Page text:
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Second Annual Mercury Insurance 'Best of the Worst Claims'

Mercury's Special Investigation Unit exposed more than $24 million of attempted insurance fraud in California during 2013

LOS ANGELES, June 12, 2014 /PRNewswire/ -- Insurance fraud, the second most costly white collar crime in America (behind tax evasion) continues to grow, with questionable claims rising 26.7 percent across the U.S. in the two-year period from 2010-2012. The Mercury Insurance Special Investigation Unit (SIU), otherwise known as the CSI of the insurance industry, consists of 50 investigators nationwide who inspect questionable claims from people looking to lie, cheat and steal their way into a few extra bucks.

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As an example, Mercury's SIU team completed 1,476 investigations in California during 2013, exposing more than $24 million in attempted fraud.

"It's amazing the things people will do to try and cheat the system, but they don't know we've seen it all," said Dan Bales, national director of special investigations for Mercury, which established one of the country's first SIU's back in 1978. "Our SIU goal is to stay several steps ahead of these criminals and continue to uncover fraud, which can contribute as much as 30% of customers' premiums. So we know our efforts have a direct impact on what our customers pay, and they help keep Mercury's rates among the lowest in the industry."

Below are Mercury's 2013 "Best of the Worst Claims," which highlight some of the inartistic methods people enlisted to beat the system … but lost.

Claim #3: Smack That
The claimant alleged he was struck as his bicycle passed behind the Mercury-insured vehicle that was backing up in a parking lot.  He called the police, filed a report claiming injury and property damage, and was then transported by ambulance to a medical center to treat his alleged injuries.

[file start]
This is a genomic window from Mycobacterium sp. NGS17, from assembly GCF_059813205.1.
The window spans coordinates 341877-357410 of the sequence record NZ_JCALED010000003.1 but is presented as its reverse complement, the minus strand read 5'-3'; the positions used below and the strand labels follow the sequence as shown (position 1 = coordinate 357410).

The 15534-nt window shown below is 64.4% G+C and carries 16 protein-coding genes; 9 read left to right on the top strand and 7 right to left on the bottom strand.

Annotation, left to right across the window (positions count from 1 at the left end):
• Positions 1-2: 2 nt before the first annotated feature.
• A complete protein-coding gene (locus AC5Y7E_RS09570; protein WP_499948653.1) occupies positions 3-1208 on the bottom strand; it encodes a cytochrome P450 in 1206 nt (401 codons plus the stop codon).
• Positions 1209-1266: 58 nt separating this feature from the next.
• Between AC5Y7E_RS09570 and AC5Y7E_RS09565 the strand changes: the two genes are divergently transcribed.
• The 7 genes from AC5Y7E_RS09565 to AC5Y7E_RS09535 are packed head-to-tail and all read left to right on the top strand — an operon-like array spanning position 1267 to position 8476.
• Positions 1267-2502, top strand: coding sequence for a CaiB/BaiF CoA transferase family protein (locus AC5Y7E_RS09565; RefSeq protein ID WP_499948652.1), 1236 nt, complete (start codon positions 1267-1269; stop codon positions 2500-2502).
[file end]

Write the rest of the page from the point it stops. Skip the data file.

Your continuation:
The real story was quite a bit different, however, as this criminal didn't know the whole thing was caught on video. And the video clearly showed the claimant intentionally slapping the back of the insured vehicle with his hand and then guiding his bicycle to the ground to make it look like he'd been struck by the car.

The claimant retained an attorney to pursue an injury claim, which was denied by Mercury following the police report that included the security camera video taken at the scene. The claimant was ultimately arrested, convicted and sentenced to three months in jail with three years' probation, and also had to pay a fine, restitution and his medical bills.  

Watch the video clip

Claim #2:  Wrong Way Driver
The insured stopped at an intersection in front of a repair van. Suddenly, the two vehicles collided in what appeared to be a rear-end collision, which necessitated police being called to gather statements.

The insured driver and passenger claimed the van driver had rear-ended the insured's vehicle and both were allegedly injured. However, the van driver's adamant contention – that he hadn't caused the accident – led the investigating officer to seek surveillance video of the incident, which he found at a nearby gas station. Sure enough, the footage showed that instead of proceeding through the intersection as expected, the insured driver threw her vehicle into reverse, slamming into the front of the van.